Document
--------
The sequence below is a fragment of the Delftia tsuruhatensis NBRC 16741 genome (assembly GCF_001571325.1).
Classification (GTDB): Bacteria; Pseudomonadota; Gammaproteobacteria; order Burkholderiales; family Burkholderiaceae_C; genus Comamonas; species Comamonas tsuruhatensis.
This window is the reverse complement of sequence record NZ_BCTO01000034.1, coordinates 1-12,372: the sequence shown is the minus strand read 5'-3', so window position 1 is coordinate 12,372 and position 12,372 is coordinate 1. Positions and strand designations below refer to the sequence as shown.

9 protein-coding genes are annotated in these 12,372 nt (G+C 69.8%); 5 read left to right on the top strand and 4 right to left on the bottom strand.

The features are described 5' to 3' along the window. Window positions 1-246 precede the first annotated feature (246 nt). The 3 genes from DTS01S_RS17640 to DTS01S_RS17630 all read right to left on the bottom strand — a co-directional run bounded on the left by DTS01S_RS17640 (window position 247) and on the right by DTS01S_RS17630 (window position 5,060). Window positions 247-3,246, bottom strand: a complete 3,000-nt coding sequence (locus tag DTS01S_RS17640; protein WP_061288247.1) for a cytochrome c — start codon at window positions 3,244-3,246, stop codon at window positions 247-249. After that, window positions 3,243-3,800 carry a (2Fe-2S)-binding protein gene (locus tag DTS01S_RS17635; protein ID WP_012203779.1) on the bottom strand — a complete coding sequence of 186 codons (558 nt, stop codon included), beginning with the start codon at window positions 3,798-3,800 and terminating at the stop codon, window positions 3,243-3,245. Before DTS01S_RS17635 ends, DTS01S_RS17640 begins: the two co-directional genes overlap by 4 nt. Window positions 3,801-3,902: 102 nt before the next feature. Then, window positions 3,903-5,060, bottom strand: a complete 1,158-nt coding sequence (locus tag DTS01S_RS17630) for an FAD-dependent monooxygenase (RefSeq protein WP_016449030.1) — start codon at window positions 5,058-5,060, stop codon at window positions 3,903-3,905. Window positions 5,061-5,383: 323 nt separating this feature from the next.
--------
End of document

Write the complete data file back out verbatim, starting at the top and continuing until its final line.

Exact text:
The sequence below is a fragment of the Delftia tsuruhatensis NBRC 16741 genome (assembly GCF_001571325.1).
Classification (GTDB): Bacteria; Pseudomonadota; Gammaproteobacteria; order Burkholderiales; family Burkholderiaceae_C; genus Comamonas; species Comamonas tsuruhatensis.
This window is the reverse complement of sequence record NZ_BCTO01000034.1, coordinates 1-12,372: the sequence shown is the minus strand read 5'-3', so window position 1 is coordinate 12,372 and position 12,372 is coordinate 1. Positions and strand designations below refer to the sequence as shown.

9 protein-coding genes are annotated in these 12,372 nt (G+C 69.8%); 5 read left to right on the top strand and 4 right to left on the bottom strand.

The features are described 5' to 3' along the window. Window positions 1-246 precede the first annotated feature (246 nt). The 3 genes from DTS01S_RS17640 to DTS01S_RS17630 all read right to left on the bottom strand — a co-directional run bounded on the left by DTS01S_RS17640 (window position 247) and on the right by DTS01S_RS17630 (window position 5,060). Window positions 247-3,246, bottom strand: a complete 3,000-nt coding sequence (locus tag DTS01S_RS17640; protein WP_061288247.1) for a cytochrome c — start codon at window positions 3,244-3,246, stop codon at window positions 247-249. After that, window positions 3,243-3,800 carry a (2Fe-2S)-binding protein gene (locus tag DTS01S_RS17635; protein ID WP_012203779.1) on the bottom strand — a complete coding sequence of 186 codons (558 nt, stop codon included), beginning with the start codon at window positions 3,798-3,800 and terminating at the stop codon, window positions 3,243-3,245. Before DTS01S_RS17635 ends, DTS01S_RS17640 begins: the two co-directional genes overlap by 4 nt. Window positions 3,801-3,902: 102 nt before the next feature. Then, window positions 3,903-5,060, bottom strand: a complete 1,158-nt coding sequence (locus tag DTS01S_RS17630) for an FAD-dependent monooxygenase (RefSeq protein WP_016449030.1) — start codon at window positions 5,058-5,060, stop codon at window positions 3,903-3,905. Window positions 5,061-5,383: 323 nt separating this feature from the next.